This started as pipe dream and a david Bradley walk behind hood that my wife picked up for me at a swap meet, I liked the look of the hood but had no idea what to use it for, after awhile and looking at a calendar with a narrow john deer I got an idea. I started with the hood and some aluminum rails I had saved from an elliptical machine. the rails were fabbed into a T for the frame with a few mods here and there for axles and bushings and so forth. all the shafts and axles were cut by me at work on their lathes, I then decided to put a 24v drive motor from an electric scooter in the center under the hood. after all the measuring and figuring was done I got to work. removed the bottom part of the hood due to bad rot and welded an new piece on there with a flat bottom to allow it to set correct.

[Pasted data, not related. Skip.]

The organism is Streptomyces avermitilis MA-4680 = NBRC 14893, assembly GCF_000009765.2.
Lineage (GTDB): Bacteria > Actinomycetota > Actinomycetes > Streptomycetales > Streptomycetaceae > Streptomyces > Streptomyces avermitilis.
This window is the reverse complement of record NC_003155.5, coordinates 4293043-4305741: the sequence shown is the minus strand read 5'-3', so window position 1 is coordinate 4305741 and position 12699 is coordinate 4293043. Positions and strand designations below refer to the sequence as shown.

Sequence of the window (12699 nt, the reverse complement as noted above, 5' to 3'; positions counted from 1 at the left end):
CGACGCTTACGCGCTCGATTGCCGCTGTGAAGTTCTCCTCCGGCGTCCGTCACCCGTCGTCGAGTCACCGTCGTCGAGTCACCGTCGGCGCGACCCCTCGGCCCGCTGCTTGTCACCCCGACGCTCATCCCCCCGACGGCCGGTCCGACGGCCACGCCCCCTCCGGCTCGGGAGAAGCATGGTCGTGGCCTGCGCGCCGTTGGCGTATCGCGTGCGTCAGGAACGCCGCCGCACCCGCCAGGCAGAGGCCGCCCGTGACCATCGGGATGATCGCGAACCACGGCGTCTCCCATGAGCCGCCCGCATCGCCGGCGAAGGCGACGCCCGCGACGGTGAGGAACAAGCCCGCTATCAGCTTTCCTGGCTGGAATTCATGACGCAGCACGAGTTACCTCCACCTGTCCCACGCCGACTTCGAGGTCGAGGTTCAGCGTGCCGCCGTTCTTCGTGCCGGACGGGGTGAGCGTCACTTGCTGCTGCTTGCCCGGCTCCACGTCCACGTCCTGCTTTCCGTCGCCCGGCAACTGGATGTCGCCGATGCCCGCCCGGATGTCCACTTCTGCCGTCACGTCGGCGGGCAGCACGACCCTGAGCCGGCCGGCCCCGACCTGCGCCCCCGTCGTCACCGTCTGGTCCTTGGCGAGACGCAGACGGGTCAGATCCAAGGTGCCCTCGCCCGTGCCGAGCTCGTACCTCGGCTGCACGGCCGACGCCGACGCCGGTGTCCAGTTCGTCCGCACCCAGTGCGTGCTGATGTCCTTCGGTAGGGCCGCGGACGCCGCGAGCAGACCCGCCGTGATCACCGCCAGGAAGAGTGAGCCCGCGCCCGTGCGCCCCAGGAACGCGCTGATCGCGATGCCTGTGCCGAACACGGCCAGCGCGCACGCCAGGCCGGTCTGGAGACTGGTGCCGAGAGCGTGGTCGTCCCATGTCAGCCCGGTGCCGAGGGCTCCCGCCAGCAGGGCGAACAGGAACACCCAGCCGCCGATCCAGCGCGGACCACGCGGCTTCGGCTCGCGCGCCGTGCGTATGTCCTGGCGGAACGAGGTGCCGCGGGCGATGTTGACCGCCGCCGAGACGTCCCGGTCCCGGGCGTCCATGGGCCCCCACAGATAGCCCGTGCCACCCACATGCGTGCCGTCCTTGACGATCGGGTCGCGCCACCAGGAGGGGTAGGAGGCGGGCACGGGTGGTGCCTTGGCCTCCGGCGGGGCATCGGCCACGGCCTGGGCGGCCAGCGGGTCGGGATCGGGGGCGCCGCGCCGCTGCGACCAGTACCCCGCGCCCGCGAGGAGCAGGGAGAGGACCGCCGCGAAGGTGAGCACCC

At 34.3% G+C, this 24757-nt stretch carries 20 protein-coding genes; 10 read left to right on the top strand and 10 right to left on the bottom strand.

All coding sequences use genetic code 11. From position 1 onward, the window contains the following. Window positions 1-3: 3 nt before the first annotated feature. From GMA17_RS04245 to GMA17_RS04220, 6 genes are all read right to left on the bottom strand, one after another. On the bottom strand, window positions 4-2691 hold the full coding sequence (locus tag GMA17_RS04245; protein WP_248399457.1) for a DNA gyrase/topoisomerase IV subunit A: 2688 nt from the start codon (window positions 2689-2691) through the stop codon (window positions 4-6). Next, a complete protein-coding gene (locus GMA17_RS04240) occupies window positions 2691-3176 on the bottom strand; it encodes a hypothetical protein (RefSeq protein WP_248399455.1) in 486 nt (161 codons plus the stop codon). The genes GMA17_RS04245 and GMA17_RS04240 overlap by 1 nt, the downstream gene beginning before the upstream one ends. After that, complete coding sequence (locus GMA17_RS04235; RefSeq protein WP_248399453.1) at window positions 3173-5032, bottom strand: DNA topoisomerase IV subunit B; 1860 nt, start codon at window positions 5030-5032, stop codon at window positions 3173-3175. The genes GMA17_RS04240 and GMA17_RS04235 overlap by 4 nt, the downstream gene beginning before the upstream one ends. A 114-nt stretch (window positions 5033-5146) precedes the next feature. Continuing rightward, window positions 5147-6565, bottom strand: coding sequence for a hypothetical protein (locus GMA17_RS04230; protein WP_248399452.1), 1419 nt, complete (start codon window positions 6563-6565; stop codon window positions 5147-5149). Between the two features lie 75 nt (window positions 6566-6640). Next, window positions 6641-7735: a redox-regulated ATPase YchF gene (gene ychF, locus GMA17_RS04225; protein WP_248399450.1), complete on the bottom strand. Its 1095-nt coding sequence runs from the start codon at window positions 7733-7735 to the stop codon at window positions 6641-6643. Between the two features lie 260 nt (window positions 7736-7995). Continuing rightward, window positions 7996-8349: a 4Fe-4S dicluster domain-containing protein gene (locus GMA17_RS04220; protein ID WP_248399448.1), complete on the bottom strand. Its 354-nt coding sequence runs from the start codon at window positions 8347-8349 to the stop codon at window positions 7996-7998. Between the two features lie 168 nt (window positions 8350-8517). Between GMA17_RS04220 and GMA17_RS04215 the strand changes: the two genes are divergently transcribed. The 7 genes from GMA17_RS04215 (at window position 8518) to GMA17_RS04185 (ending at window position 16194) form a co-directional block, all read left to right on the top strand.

Allot of time was spent putting this together and taking it back apart again, the steering box was salvaged from a mower deck, the steering wheel from a go cart and the rear seat, spring and fenders are from a wheel horse RJ. everything on this is made from salvaged or used stuff, even the tires, rears are dirt bike rims and the fronts are HI wheeled mower tires. when it was all said and done I couldn't go with john deer green I just couldn't bear the thought of it so I settled on oliver colors. all sprayed with automotive paint and re-assembled it was good to go.
There are few things I am going to change, I had an electric drive controller on there I am going to ditch and just put a reversing switch on there with a hand clutch and the front tires need to be pneumatic, the hard tires are really noisy on rocks or blacktop. Otherwise I am really pleased with this.